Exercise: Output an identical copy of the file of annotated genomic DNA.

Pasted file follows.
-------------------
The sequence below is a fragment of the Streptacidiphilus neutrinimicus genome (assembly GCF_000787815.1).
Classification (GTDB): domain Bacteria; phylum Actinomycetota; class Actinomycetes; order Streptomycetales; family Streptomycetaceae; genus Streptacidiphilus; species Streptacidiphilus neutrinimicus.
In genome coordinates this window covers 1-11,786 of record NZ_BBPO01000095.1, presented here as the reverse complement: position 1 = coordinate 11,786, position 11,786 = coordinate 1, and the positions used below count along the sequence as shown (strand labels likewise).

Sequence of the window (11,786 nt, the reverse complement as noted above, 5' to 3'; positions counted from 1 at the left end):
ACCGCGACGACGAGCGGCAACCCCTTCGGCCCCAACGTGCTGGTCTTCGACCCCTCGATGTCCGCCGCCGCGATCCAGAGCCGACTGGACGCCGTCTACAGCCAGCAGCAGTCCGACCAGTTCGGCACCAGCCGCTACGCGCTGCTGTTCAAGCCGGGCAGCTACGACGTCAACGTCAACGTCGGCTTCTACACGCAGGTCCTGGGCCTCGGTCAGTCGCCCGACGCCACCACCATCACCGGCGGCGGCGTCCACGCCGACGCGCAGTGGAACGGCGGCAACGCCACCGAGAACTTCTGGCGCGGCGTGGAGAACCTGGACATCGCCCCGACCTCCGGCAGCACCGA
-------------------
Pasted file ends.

The sequence below is a fragment of the Streptacidiphilus neutrinimicus genome (assembly GCF_000787815.1).
Classification (GTDB): domain Bacteria; phylum Actinomycetota; class Actinomycetes; order Streptomycetales; family Streptomycetaceae; genus Streptacidiphilus; species Streptacidiphilus neutrinimicus.
In genome coordinates this window covers 1-11,786 of record NZ_BBPO01000095.1, presented here as the reverse complement: position 1 = coordinate 11,786, position 11,786 = coordinate 1, and the positions used below count along the sequence as shown (strand labels likewise).

Sequence of the window (11,786 nt, the reverse complement as noted above, 5' to 3'; positions counted from 1 at the left end):
ACCGCGACGACGAGCGGCAACCCCTTCGGCCCCAACGTGCTGGTCTTCGACCCCTCGATGTCCGCCGCCGCGATCCAGAGCCGACTGGACGCCGTCTACAGCCAGCAGCAGTCCGACCAGTTCGGCACCAGCCGCTACGCGCTGCTGTTCAAGCCGGGCAGCTACGACGTCAACGTCAACGTCGGCTTCTACACGCAGGTCCTGGGCCTCGGTCAGTCGCCCGACGCCACCACCATCACCGGCGGCGGCGTCCACGCCGACGCGCAGTGGAACGGCGGCAACGCCACCGAGAACTTCTGGCGCGGCGTGGAGAACCTGGACATCGCCCCGACCTCCGGCAGCACCGA